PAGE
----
It would be preposterous to speak of 'Native American Medicine' as if there was a unified system that this term could be applied to across all Native tribes. Native American tribes vary hugely in their traditions, their medical practices and the herbs they use. Of course, much depends also on their native lands and the plants with which they share it. Thus, Woodland Indians native to the forested northeastern part of the US have an entirely different repertoire than Pueblo Indians of the Southwest.
It would be beyond the scope of this article or indeed this newsletter to try and differentiate the various belief-systems and practices except in general terms - so please excuse the superficial treatment I am forced to give it here.
Back in the early days the pioneers that came to settle in the Indian lands could be divided into two basic types - the ones who were prepared to learn and listen from the native people and those who did not. The latter, often members of the so called 'educated classes', were often possessed by such deeply ingrained ethnocentric arrogance that they could not and would not perceive any value in Native practices at all. Nevertheless, the Native people frequently took pity on them and saved their lives with their 'primitive remedies'.
As was common among many indigenous medical believes, Native Americans attributed various types of diseases to more or less three distinct types of causes: natural causes, evil sorcery, secret or unfulfilled desires and supernatural causes.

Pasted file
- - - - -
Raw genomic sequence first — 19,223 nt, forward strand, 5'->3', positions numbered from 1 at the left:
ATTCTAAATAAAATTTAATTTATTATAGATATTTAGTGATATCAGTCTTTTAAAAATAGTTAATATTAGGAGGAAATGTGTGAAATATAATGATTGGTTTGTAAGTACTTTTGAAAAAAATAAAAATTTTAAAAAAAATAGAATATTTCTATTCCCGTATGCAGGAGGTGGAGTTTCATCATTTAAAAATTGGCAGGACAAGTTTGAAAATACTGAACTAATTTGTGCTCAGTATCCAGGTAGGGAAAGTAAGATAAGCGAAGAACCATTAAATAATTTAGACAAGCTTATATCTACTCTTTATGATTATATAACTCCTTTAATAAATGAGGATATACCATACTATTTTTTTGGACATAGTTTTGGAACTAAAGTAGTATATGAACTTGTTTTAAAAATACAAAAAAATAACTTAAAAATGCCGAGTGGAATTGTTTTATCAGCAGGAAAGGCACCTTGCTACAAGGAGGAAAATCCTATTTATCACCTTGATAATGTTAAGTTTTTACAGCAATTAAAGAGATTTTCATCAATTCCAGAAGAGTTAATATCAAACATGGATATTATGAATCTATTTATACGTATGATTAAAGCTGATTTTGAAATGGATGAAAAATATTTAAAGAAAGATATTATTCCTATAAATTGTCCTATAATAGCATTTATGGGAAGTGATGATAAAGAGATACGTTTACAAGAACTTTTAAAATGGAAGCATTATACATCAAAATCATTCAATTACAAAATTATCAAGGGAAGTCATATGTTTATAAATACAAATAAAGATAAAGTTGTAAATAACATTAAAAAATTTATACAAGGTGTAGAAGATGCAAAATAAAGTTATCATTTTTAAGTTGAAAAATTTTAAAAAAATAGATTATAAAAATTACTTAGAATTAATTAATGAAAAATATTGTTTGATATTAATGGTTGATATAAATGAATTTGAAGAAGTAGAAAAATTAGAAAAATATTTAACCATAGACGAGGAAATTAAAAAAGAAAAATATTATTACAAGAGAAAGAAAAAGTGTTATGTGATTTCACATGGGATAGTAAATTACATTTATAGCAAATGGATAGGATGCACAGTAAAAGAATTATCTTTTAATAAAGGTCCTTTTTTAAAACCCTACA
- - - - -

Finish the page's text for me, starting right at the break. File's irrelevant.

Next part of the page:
Natural causes were common illnesses, wounds or broken bones, which could be healed with herbal knowledge and skill.
Evil sorcery included things like spirit object intrusion, splints, hair, or stones that had magically entered a persons body and caused the disease, for which a shaman was required in order to remove such objects and neutralize their power. Supernatural causes included the consequences of taboo transgressions or the loss of soul due to sudden frights.
Native medicine has always excelled in the treatment of wounds and surgery, such as mending broken bones etc, a branch of medicine that during the pioneer era was a most barbaric torture in western medicine. Hygiene was poor and anaesthetics unknown. Barbers doubled up as surgeons. Even today Western medicine is indebted to indigenous medicine for the most commonly used anaesthetic derived from Coca - a plant that South American Indian doctors have used for this purpose since pre-Colombian times.